Guest / Limited Access /

In her new book, Rising from the Ashes: Rethinking Church, Becky Garrison compiles interviews with a range of leaders who are involved in alternative worship in mainline and emergent churches. Below are some of the responses she elicited with the question, "How do you see technology (blogs, podcasts) as tools to advance the gospel?"

Nadia Bolz-Weber: (e-mail): I wonder if there should be a Hippocratic Oath for Christians. "At first, do the gospel no harm." Technology is neutral. The intentionality around its use is what makes it work for good or evil. Here's my opinion: A room full of worshipers who stare for an hour at a huge video screen (not unlike the rest of their lives) with Tom Cruise film clips and vapid "Jesus is my boyfriend" lyrics: evil. A room full of worshipers who are focused on the central symbols of the faith, perhaps some of which are occasionally on a screen: good. I cannot stress enough that this is an example of my own sinful, narrow opinions and should not in any way be taken as authoritative in the least (although don't get me wrong, I'm totally right about this). I'm a big fan of blogs. When I started Sarcastic Lutheran: The Cranky Spirituality of a Postmodern Gal-Emerging Church ala Luther, I seriously thought that perhaps up to half a dozen of my friends would read it and mostly out of loyalty. I'm shocked to report that thousands of people from all over the world read the thing, many of whom e-mail me with messages like "Thank you so much, I thought I was the only one who thought like this." Now I see my blog as a ministry, a little piece of the Internet for the lunatic fringe of the church. Being part of the emerging-church blogosphere has led me to develop amazing friendships with folks in the ...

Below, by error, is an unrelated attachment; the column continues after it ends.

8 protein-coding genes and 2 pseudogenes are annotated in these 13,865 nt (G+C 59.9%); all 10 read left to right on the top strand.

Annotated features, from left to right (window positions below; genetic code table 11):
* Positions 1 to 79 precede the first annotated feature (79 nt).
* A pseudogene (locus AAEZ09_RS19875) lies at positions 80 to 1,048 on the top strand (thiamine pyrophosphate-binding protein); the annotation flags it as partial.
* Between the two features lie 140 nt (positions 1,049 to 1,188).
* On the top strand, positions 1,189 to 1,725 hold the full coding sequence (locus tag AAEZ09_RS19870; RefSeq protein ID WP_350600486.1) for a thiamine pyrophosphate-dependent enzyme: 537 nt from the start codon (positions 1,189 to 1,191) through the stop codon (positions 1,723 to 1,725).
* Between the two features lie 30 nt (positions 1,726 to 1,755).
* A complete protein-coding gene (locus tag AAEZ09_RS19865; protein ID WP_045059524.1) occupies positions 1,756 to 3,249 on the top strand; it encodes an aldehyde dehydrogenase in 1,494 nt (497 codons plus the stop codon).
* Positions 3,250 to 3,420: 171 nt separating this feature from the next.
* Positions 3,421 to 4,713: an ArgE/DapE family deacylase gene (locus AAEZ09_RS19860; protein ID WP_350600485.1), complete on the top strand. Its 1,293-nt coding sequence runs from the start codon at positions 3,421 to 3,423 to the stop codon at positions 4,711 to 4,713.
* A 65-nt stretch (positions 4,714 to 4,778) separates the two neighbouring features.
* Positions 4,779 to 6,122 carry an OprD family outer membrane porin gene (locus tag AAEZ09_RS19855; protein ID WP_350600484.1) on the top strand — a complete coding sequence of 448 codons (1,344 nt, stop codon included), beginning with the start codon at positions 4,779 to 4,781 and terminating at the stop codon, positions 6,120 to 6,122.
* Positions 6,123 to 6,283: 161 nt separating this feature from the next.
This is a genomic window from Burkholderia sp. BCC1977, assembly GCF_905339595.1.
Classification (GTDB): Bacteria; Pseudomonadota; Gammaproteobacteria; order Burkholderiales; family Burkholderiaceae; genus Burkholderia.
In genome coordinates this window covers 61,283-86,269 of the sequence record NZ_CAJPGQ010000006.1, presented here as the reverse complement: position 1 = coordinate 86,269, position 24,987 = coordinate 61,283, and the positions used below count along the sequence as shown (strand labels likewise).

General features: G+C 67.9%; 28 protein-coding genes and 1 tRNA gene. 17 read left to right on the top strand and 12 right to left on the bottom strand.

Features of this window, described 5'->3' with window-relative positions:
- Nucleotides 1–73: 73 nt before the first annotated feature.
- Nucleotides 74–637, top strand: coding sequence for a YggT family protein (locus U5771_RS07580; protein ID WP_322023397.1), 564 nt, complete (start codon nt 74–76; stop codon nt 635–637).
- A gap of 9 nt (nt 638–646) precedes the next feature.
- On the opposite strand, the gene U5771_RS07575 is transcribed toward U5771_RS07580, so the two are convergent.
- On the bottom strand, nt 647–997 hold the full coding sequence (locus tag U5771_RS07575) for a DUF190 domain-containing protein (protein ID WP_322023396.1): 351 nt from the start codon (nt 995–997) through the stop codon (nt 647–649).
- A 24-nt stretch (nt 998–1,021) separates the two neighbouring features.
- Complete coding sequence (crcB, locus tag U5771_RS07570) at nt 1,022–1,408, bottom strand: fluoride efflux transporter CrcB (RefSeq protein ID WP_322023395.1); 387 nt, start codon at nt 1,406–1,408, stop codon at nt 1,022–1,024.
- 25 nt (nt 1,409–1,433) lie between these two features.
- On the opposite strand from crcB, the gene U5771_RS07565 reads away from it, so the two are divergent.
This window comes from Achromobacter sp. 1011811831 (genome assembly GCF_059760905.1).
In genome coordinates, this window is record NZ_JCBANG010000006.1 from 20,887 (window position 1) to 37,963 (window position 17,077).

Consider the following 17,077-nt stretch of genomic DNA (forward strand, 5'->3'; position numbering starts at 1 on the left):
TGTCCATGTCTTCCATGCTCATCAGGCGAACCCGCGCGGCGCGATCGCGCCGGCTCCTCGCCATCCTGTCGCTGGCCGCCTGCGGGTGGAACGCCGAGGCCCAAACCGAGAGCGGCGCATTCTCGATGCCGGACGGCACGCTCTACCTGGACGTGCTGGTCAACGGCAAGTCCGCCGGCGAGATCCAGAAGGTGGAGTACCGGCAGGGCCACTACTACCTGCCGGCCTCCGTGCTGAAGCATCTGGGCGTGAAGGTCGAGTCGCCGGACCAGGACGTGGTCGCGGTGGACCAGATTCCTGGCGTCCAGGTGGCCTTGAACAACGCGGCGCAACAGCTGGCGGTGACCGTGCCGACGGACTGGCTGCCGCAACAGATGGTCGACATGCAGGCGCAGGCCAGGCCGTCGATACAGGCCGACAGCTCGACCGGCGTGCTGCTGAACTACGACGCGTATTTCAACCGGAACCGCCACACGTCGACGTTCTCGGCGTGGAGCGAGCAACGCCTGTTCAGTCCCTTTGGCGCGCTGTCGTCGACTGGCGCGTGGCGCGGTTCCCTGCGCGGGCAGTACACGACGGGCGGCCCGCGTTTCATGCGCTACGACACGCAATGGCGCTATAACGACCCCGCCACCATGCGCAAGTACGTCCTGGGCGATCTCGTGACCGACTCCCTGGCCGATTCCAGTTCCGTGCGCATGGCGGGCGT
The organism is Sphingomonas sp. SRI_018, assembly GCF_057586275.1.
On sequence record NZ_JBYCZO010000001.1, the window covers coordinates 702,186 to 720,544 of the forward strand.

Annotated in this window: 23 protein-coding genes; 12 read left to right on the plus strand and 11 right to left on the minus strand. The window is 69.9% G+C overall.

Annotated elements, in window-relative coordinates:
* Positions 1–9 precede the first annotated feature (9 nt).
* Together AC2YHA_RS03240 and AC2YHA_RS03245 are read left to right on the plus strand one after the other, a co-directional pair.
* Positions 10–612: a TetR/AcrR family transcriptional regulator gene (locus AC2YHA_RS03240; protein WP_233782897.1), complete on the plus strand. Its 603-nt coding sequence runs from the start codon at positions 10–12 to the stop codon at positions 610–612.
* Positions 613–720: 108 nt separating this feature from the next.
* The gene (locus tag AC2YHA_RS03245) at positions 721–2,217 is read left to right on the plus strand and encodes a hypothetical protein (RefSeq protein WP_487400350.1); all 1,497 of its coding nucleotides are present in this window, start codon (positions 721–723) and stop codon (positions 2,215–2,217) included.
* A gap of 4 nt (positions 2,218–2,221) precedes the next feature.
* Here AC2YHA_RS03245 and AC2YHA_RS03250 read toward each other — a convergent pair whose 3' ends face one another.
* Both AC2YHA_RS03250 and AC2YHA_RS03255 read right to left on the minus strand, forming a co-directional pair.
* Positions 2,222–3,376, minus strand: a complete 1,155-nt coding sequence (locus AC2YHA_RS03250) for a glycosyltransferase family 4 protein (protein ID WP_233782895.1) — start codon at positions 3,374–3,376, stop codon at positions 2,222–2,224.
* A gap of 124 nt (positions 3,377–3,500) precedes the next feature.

Subscriber access only You have reached the end of this Article Preview

To continue reading, subscribe now. Subscribers have full digital access.

Read These NextSee Our Latest
RecommendedThree Views: How Can Churches Reach Nominal Believers Before They Become 'Nones'?
Three Views: How Can Churches Reach Nominal Believers Before They Become 'Nones'?
Experts discuss how to prevent nominal Christians from leaving the faith.
TrendingFive Errors to Drop From Your Easter Sermon
Five Errors to Drop From Your Easter Sermon
If you want to help people see Holy Week with fresh eyes, start by dropping these familiar fallacies.
Editor's PickWatch and Wait
Watch and Wait
Tarrying with Christ and the fearful dying.
Leave a Comment

Use your Christianity Today login to leave a comment on this article. Not part of the community? Subscribe now, or register for a free account.

hide thisAccess The Archives

In the Archives

January 2008

To continue reading, subscribe now for full print and digital access.